Bentley has diversified into SUVs and is steadily reinventing its model range while Rolls bosses recently unveiled that rarest of vehicles: a brand new Phantom.

From the moment Sir Henry Royce introduced the Rolls-Royce Phantom in 1925 it was judged ‘The Best Car in the World’ by the cognoscenti. A Phantom has conveyed some of the world’s most influential and powerful men and women to the most defining historical moments over the past 92 years.

Every new Phantom that has subsequently appeared has claimed the title of ‘Best Car in the World’ – an epithet they usually deserved.

According to Rolls, the eighth generation Phantom points the way forward for the global luxury automobile industry.

Built on an entirely new platform - which will provide the basis for other Rolls-Royce motor cars, including the new Ghost and Wraith, over the next decade - The so-called Architecture of Luxury is an all-aluminium space-frame that is 30 per cent stiffer than the out-going Phantom’s chassis.

Rolls-Royce’s celebrated Magic Carpet Ride improves as a result of this lighter architecture combined with the latest generation of self-levelling air suspension. The suspension makes millions of calculations every second as it continuously varies the electronically controlled shock absorber adjustment system – reacting to body and wheel acceleration, steering inputs and camera information. A stereoscopic camera integrated in the windscreen scans the road ahead and adjusts suspension proactively rather than reactively up to 62 mph. Rolls calls this system the Flagbearer after those men who were required by law to carry a red flag ahead of early motor cars.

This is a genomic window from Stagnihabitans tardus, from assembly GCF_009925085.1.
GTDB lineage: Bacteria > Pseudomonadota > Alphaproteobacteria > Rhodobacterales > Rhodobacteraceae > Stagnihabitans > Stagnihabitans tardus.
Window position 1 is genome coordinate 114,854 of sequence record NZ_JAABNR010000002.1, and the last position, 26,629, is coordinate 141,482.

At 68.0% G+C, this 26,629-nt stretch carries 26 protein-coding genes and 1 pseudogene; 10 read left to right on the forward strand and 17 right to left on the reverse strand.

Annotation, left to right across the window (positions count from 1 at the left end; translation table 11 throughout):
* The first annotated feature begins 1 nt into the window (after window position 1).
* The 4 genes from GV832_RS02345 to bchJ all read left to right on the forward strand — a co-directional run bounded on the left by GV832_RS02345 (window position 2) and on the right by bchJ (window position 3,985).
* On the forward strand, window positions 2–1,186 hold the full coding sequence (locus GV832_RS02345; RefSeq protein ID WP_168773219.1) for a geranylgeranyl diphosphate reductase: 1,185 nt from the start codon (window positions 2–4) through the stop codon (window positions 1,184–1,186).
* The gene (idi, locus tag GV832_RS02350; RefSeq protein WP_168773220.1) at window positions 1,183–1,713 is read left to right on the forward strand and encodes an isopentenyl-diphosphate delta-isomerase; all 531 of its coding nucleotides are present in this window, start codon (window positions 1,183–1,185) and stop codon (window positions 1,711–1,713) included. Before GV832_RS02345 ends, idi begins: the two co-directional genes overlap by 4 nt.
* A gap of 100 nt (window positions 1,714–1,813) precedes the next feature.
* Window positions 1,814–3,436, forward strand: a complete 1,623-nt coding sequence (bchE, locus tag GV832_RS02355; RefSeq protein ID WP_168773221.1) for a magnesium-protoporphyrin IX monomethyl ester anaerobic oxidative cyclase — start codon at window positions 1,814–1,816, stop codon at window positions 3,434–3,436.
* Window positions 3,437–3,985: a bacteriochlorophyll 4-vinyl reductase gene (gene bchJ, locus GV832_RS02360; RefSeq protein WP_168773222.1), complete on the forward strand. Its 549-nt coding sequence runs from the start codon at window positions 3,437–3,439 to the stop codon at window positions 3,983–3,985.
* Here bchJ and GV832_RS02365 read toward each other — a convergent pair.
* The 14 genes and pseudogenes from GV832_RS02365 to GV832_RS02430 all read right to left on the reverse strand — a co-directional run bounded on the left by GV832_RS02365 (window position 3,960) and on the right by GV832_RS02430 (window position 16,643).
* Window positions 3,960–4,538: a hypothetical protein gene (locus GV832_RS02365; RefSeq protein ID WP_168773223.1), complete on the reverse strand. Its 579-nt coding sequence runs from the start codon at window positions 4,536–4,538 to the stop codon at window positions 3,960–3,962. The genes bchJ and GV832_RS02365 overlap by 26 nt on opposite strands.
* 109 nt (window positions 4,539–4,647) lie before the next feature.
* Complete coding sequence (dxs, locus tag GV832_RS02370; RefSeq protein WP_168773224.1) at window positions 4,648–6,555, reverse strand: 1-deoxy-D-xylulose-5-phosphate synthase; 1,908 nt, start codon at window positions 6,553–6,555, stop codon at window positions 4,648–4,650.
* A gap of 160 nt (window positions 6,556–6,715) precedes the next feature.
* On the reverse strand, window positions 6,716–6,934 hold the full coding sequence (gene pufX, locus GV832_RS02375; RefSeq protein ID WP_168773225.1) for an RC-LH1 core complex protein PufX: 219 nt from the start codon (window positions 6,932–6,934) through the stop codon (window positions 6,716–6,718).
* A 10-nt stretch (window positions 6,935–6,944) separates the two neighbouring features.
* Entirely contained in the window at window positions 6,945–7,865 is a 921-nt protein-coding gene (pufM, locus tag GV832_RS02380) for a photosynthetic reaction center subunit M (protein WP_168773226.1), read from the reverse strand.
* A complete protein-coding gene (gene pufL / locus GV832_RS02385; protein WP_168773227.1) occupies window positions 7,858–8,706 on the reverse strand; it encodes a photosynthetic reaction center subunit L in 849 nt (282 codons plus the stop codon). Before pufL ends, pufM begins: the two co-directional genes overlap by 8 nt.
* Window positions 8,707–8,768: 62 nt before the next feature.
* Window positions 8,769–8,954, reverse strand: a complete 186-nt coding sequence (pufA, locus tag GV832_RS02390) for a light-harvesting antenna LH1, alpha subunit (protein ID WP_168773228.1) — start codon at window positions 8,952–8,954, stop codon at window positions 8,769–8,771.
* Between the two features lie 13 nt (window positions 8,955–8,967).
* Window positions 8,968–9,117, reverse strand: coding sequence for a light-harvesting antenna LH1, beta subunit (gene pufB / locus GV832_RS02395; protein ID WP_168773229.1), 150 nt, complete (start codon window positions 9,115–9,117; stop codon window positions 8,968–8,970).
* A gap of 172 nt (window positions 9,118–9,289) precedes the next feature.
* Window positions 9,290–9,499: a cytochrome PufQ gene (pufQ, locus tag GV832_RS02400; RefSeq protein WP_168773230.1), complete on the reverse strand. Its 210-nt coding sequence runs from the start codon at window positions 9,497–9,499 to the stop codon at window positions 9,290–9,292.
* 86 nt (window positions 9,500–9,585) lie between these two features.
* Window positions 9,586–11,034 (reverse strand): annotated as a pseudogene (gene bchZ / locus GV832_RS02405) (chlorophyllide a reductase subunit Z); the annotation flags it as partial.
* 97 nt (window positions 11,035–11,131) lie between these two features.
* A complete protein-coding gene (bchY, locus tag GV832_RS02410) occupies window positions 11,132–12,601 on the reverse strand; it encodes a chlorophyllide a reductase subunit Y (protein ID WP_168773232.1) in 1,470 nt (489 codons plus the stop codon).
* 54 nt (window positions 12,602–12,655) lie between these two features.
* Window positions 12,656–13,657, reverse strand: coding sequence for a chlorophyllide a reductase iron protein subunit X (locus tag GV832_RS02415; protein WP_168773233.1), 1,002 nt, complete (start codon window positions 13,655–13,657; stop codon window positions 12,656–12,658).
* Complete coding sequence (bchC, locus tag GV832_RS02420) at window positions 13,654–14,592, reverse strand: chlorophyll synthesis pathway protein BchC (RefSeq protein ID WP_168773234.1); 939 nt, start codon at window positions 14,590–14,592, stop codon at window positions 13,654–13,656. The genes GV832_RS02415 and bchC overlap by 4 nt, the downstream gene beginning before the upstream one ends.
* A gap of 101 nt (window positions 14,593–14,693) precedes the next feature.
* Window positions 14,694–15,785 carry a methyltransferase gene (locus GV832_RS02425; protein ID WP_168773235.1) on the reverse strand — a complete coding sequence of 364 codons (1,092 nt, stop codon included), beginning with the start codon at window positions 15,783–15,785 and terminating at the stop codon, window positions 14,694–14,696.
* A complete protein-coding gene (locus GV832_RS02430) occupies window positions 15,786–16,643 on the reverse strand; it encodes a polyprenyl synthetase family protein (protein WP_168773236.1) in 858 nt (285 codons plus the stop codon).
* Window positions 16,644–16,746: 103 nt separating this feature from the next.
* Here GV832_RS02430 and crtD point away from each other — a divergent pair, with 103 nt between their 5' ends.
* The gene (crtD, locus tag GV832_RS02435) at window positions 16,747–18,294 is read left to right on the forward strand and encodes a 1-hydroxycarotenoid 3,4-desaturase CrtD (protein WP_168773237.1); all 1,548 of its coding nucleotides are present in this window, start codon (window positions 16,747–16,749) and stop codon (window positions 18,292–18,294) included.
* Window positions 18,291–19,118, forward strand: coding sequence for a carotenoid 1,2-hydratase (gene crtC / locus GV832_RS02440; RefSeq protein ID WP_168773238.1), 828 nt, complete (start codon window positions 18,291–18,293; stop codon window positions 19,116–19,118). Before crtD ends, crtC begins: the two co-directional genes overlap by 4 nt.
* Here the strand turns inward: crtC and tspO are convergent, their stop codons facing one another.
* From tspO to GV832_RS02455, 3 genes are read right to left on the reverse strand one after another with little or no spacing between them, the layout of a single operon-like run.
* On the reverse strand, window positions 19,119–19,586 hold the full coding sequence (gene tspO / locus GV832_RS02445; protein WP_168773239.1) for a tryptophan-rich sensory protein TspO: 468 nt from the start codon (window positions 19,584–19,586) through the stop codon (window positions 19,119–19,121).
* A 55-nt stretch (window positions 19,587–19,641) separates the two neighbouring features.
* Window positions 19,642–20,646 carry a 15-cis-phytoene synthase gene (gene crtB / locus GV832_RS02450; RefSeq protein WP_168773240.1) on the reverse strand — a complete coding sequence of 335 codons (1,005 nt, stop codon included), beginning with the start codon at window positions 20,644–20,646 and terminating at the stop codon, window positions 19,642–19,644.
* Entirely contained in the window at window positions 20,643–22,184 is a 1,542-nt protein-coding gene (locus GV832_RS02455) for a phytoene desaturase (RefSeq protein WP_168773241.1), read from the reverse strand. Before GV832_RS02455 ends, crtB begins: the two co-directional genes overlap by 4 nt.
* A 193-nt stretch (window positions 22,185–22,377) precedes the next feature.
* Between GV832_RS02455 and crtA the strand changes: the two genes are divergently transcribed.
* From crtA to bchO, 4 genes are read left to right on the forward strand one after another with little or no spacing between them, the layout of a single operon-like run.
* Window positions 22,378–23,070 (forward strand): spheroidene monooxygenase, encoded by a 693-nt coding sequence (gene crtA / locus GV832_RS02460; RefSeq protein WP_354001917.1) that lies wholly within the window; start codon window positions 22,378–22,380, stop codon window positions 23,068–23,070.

Of course, comfort is worthless if it doesn’t go hand-in-hand with peerless refinement so Rolls has spared no expense, including double-glazing, more than 130 kg of sound insulation and a double skin in key areas including the bulkhead (which otherwise transmits the engine’s noise, vibration and harshness into the cabin).

Rolls-Royce also worked closely with its tyre supplier to invent ‘Silent-Seal' tires – which feature a specific foam layer placed inside the tyre to wipe out tyre cavity noise and reduce overall tyre noise by 9db, meaning that conversation within the car is completely effortless.

Determined not to let the oily bits spoil this otherwise serene picture, Rolls built a new 6.75-litre V12 with more low-end output at lower revs to ensure that silence. It employs two turbochargers that contribute to a low-end torque output of 900 Nm from just 1,700rpm while also delivering 563 bhp, resulting in calm low speed progress associated with state occasions and a surge of power when one needs to press on.

Naturally, the Phantom is a high-tech tour de force. Among the systems on board are: alertness assistant, a 4-camera system with panoramic view, all-round visibility including helicopter view, night vision and vision assist, active cruise control, collision warning, pedestrian warning, cross-traffic warning, lane departure and lane change warning, an industry leading 7x3 high-resolution head-up display, WiFi hotspot, and the latest navigation and entertainment systems.

No one can say BMW’s stewardship of this great British marque hasn’t been good for the company.

And to borrow a golfing phrase, all this new technology might seem par for the course if you can afford the near £350,000 asking price of a new Phantom but, for the rest of us, a new Roller remains the stuff of dreams.